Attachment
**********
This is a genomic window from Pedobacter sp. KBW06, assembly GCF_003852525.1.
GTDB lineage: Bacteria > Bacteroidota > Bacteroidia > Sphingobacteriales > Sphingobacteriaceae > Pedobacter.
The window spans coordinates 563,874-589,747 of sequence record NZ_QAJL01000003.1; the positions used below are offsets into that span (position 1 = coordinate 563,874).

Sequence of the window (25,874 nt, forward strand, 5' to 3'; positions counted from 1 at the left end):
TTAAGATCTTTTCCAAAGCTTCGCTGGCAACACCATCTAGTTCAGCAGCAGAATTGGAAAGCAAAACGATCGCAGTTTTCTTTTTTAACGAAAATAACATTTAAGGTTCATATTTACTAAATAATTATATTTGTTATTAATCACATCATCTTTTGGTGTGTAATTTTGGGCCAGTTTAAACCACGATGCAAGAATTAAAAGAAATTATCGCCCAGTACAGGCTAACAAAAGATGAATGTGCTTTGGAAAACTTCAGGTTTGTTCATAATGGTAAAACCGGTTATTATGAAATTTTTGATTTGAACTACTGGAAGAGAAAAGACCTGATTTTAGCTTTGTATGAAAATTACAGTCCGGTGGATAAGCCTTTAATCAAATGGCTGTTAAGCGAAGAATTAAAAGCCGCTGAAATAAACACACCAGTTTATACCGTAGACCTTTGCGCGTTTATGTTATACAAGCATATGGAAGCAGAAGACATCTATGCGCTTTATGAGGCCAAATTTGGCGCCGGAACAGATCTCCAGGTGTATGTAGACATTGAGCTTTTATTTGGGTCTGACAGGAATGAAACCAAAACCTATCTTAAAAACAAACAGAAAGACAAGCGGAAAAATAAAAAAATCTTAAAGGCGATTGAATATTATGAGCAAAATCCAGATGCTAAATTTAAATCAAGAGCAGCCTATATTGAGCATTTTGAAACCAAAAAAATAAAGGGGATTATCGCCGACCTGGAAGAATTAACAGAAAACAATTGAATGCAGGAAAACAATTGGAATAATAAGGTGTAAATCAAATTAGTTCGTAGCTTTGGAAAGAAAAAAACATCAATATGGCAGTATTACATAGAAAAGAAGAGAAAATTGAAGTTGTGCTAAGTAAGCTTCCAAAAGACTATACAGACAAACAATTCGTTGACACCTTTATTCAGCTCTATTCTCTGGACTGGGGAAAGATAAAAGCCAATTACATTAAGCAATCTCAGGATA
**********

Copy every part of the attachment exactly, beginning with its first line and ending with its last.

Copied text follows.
This is a genomic window from Pedobacter sp. KBW06, assembly GCF_003852525.1.
GTDB lineage: Bacteria > Bacteroidota > Bacteroidia > Sphingobacteriales > Sphingobacteriaceae > Pedobacter.
The window spans coordinates 563,874-589,747 of sequence record NZ_QAJL01000003.1; the positions used below are offsets into that span (position 1 = coordinate 563,874).

Sequence of the window (25,874 nt, forward strand, 5' to 3'; positions counted from 1 at the left end):
TTAAGATCTTTTCCAAAGCTTCGCTGGCAACACCATCTAGTTCAGCAGCAGAATTGGAAAGCAAAACGATCGCAGTTTTCTTTTTTAACGAAAATAACATTTAAGGTTCATATTTACTAAATAATTATATTTGTTATTAATCACATCATCTTTTGGTGTGTAATTTTGGGCCAGTTTAAACCACGATGCAAGAATTAAAAGAAATTATCGCCCAGTACAGGCTAACAAAAGATGAATGTGCTTTGGAAAACTTCAGGTTTGTTCATAATGGTAAAACCGGTTATTATGAAATTTTTGATTTGAACTACTGGAAGAGAAAAGACCTGATTTTAGCTTTGTATGAAAATTACAGTCCGGTGGATAAGCCTTTAATCAAATGGCTGTTAAGCGAAGAATTAAAAGCCGCTGAAATAAACACACCAGTTTATACCGTAGACCTTTGCGCGTTTATGTTATACAAGCATATGGAAGCAGAAGACATCTATGCGCTTTATGAGGCCAAATTTGGCGCCGGAACAGATCTCCAGGTGTATGTAGACATTGAGCTTTTATTTGGGTCTGACAGGAATGAAACCAAAACCTATCTTAAAAACAAACAGAAAGACAAGCGGAAAAATAAAAAAATCTTAAAGGCGATTGAATATTATGAGCAAAATCCAGATGCTAAATTTAAATCAAGAGCAGCCTATATTGAGCATTTTGAAACCAAAAAAATAAAGGGGATTATCGCCGACCTGGAAGAATTAACAGAAAACAATTGAATGCAGGAAAACAATTGGAATAATAAGGTGTAAATCAAATTAGTTCGTAGCTTTGGAAAGAAAAAAACATCAATATGGCAGTATTACATAGAAAAGAAGAGAAAATTGAAGTTGTGCTAAGTAAGCTTCCAAAAGACTATACAGACAAACAATTCGTTGACACCTTTATTCAGCTCTATTCTCTGGACTGGGGAAAGATAAAAGCCAATTACATTAAGCAATCTCAGGATA